exist for extracting elastic modulus values from those results, although some uncertainty remains 
concerning the effect of indenter shape on the results. The method can be used for coatings or 
layers as thin as 1(X) nm. Results were obtained on nickel/nickel oxide plasma deposited 
coatings, and showed the effect of coating anisotropy and processing conditions. Techniques 
developed in this research permits determination of mechanical behavior and adhesion of films 
placed on ceramic and other substrates to improve wear performance. Such results are needed 
for development of more durable industrial products, particularly for applications in extreme 
environments of temperature and chemical reactivity. 



Figure 7. (a) Scanning electron micrograph of scratching damage in alumina-titanium carbide 
material from a test at loads of 145-172 mN in mineral oil. The area marked A contains 
considerable edge cracking damage, (b) From the same test, the changes in the scratch 
(resisting) force curve and in the scratch depth curve are the results of severe sub-surface and 
edge cracking and the associated surface uplifting. The region marked with an arrow in the 
graph corresponds to the region marked a in the photograph. 


Tribological Films and Coatings 

A. W. Ruff, L. K. Ives, H-J. Shin^ N. Vinod^, and M. B. Peterson^ 

^ Post-doctoral Fellow, University of Maryland 
^ Graduate Student, University of Maryland 
^ Guest Scientist, Wear Sciences, Maryland 

Friction and wear properties of alloys at high temperatures are controlled by their tribologically 
generated oxide films, in the absence of other intentional lubrication or surface contamination. 
However detailed knowledge is lacking on what alloy compositions produce suitable films, and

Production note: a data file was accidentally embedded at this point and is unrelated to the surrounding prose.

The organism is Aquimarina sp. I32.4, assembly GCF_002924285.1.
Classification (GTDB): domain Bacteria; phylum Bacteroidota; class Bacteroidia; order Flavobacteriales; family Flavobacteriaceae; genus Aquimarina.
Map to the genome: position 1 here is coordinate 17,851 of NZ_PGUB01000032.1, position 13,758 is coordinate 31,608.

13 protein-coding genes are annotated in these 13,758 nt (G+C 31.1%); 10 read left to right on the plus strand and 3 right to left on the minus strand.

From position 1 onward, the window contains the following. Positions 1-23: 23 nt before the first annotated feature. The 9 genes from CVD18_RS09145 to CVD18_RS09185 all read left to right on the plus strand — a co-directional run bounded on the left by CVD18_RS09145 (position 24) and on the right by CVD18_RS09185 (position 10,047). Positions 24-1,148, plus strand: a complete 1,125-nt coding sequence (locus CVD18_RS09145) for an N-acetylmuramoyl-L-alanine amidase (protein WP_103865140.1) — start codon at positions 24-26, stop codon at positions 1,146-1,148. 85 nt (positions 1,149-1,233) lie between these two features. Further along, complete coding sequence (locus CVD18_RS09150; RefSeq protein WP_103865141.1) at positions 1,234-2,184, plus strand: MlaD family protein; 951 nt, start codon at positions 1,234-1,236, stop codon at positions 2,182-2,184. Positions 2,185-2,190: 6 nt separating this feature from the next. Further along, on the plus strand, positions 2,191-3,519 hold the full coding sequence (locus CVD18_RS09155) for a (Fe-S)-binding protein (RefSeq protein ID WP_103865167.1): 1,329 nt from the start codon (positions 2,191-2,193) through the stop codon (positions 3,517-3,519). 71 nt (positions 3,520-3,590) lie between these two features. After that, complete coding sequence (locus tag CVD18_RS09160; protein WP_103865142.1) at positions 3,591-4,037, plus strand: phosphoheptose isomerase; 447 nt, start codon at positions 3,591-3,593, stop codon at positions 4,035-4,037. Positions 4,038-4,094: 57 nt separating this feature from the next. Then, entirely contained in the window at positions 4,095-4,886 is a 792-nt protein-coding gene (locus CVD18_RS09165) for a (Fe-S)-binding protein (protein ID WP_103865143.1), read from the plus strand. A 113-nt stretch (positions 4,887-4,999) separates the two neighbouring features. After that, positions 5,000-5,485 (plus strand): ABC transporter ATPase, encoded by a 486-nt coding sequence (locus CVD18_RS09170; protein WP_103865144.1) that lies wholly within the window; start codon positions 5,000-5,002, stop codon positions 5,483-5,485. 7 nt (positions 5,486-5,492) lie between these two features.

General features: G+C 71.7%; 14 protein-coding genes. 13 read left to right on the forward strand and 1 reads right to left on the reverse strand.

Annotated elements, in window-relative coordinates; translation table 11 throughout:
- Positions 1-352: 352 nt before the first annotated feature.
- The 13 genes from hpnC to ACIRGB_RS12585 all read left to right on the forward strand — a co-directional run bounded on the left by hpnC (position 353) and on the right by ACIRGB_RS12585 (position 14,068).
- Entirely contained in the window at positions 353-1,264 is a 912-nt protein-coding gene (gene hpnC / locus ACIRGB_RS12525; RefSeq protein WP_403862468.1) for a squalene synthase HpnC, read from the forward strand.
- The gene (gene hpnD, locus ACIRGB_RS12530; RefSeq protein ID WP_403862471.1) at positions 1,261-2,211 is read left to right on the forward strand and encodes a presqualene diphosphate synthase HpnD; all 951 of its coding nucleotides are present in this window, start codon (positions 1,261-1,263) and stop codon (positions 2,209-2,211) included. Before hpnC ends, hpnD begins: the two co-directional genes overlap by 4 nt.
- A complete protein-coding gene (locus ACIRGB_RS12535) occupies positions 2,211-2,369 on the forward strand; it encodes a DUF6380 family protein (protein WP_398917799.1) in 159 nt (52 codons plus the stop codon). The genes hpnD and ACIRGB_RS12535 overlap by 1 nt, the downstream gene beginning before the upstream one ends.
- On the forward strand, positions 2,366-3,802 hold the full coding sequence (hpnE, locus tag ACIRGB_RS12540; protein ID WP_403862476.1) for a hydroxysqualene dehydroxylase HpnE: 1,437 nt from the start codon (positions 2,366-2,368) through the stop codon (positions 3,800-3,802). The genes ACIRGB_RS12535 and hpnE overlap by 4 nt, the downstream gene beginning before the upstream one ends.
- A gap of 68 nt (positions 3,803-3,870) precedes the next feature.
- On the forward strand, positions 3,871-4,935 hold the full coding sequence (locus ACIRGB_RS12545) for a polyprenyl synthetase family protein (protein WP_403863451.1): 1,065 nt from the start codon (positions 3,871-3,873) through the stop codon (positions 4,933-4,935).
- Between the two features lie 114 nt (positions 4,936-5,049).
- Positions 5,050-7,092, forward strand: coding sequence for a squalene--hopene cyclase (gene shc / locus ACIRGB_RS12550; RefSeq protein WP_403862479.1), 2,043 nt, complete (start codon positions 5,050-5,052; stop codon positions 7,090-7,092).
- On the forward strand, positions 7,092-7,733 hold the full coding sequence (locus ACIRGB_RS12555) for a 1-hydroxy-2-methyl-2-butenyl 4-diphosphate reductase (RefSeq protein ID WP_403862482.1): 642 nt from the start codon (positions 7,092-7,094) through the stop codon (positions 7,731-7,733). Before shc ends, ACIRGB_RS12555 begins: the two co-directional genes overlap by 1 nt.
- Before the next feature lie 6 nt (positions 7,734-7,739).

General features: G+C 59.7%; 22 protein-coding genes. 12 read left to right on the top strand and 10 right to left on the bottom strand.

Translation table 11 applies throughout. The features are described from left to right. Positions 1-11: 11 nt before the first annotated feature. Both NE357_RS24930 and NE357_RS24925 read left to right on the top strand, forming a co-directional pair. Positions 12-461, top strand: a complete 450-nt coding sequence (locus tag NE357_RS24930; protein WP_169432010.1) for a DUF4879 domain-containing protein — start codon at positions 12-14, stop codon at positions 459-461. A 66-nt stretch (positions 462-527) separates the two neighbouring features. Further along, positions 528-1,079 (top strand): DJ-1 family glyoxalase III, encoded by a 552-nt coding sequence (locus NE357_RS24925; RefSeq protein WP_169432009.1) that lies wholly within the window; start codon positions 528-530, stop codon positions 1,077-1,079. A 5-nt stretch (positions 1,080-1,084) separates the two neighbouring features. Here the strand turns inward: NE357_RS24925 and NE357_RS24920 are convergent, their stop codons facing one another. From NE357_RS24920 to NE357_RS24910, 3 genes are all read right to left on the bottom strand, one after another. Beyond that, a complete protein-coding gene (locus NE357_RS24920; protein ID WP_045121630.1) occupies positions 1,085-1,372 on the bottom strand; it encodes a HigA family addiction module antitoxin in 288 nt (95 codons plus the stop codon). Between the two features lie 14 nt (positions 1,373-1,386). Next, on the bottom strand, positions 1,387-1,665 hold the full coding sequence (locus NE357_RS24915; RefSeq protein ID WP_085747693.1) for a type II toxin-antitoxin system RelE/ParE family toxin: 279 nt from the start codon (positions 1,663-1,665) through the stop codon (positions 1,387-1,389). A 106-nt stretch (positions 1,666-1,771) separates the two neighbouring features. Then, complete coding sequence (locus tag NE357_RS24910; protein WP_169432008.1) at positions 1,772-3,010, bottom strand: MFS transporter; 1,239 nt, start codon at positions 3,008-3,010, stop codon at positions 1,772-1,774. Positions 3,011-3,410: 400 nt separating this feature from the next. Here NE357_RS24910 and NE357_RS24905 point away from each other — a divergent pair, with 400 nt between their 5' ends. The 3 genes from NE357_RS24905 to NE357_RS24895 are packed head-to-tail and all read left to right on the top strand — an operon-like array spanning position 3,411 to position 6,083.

what properties of the oxide films are critical. Studies have been underway at NIST on several 
pure metals, alloys, and oxides, mainly of copper and molybdenum, in the form of either metal 
films or powders. These studies have provided valuable information on the process of oxide 
lubrication in those systems up to temperatures of 800® C, and could also provide insight into 
improved friction and wear behavior for oxide ceramics. Such information would assist in 
expanding industrial use of hard, wear resistant ceramics. This research has been done jointly 
with scientists at the Naval Research Laboratory. 

Studies over the past year have been concerned with tribo-chemical solid state reactions of 
molybdenum, copper, and their oxides. It has been possible to generate low friction films in 
situ during sliding at temperatures in the range 300 - 800°C. Metal and metal-oxide films and 
powders have been studied on glass and AI 2 O 3 substrates in sliding. Friction coefficients have 
been as low as 0.3 for copper oxide and 0.2-0. 3 for copper-molybdenum oxide. 

Some insight has been gained into the mechanisms involved with these thin (up to 500 nm) 
tribologiczd films. Techniques of nanoindentation and instrumented scratching have been used 
to measure film hardness and plasticity. Based on numerous sliding tests over a range of 
temperatures, two general situations seem to occur: in one the film remains continuous during 
sliding, in the other the film becomes broken into discrete regions or patches. Continuous films 
with adequate flow and cohesive properties can provide low friction and wear if sufficiently thick 
compared to surface roughness, and if sufficiently adherent to the substrate. Discrete, patchy